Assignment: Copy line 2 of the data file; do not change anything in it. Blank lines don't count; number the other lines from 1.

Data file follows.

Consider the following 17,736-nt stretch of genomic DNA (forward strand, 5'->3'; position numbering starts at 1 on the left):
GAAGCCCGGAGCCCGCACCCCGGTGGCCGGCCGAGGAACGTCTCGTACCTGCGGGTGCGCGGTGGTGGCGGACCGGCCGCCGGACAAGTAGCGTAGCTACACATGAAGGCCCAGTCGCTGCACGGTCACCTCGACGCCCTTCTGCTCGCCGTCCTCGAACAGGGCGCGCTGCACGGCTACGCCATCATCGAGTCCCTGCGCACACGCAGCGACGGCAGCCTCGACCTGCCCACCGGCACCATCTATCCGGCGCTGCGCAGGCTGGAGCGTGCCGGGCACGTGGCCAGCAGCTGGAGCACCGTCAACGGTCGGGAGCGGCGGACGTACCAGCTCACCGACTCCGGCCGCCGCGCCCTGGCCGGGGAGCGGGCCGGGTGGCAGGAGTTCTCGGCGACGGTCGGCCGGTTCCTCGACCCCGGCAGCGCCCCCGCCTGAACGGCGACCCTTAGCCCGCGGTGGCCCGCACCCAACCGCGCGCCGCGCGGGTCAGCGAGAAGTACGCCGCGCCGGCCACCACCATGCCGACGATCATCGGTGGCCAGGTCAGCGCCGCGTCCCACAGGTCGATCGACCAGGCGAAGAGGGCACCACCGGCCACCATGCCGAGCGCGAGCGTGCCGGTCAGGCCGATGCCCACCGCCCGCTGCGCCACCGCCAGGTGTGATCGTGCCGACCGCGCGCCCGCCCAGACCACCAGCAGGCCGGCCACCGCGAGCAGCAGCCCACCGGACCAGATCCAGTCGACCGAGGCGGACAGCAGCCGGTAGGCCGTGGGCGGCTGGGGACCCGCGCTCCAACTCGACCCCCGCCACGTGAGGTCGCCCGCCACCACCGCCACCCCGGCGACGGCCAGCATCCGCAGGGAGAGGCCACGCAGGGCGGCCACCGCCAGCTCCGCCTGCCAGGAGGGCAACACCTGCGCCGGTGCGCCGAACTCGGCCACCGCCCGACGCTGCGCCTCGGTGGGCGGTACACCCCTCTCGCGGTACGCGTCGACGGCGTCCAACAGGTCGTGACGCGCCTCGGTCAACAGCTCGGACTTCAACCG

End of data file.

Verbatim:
GAAGCCCGGAGCCCGCACCCCGGTGGCCGGCCGAGGAACGTCTCGTACCTGCGGGTGCGCGGTGGTGGCGGACCGGCCGCCGGACAAGTAGCGTAGCTACACATGAAGGCCCAGTCGCTGCACGGTCACCTCGACGCCCTTCTGCTCGCCGTCCTCGAACAGGGCGCGCTGCACGGCTACGCCATCATCGAGTCCCTGCGCACACGCAGCGACGGCAGCCTCGACCTGCCCACCGGCACCATCTATCCGGCGCTGCGCAGGCTGGAGCGTGCCGGGCACGTGGCCAGCAGCTGGAGCACCGTCAACGGTCGGGAGCGGCGGACGTACCAGCTCACCGACTCCGGCCGCCGCGCCCTGGCCGGGGAGCGGGCCGGGTGGCAGGAGTTCTCGGCGACGGTCGGCCGGTTCCTCGACCCCGGCAGCGCCCCCGCCTGAACGGCGACCCTTAGCCCGCGGTGGCCCGCACCCAACCGCGCGCCGCGCGGGTCAGCGAGAAGTACGCCGCGCCGGCCACCACCATGCCGACGATCATCGGTGGCCAGGTCAGCGCCGCGTCCCACAGGTCGATCGACCAGGCGAAGAGGGCACCACCGGCCACCATGCCGAGCGCGAGCGTGCCGGTCAGGCCGATGCCCACCGCCCGCTGCGCCACCGCCAGGTGTGATCGTGCCGACCGCGCGCCCGCCCAGACCACCAGCAGGCCGGCCACCGCGAGCAGCAGCCCACCGGACCAGATCCAGTCGACCGAGGCGGACAGCAGCCGGTAGGCCGTGGGCGGCTGGGGACCCGCGCTCCAACTCGACCCCCGCCACGTGAGGTCGCCCGCCACCACCGCCACCCCGGCGACGGCCAGCATCCGCAGGGAGAGGCCACGCAGGGCGGCCACCGCCAGCTCCGCCTGCCAGGAGGGCAACACCTGCGCCGGTGCGCCGAACTCGGCCACCGCCCGACGCTGCGCCTCGGTGGGCGGTACACCCCTCTCGCGGTACGCGTCGACGGCGTCCAACAGGTCGTGACGCGCCTCGGTCAACAGCTCGGACTTCAACCG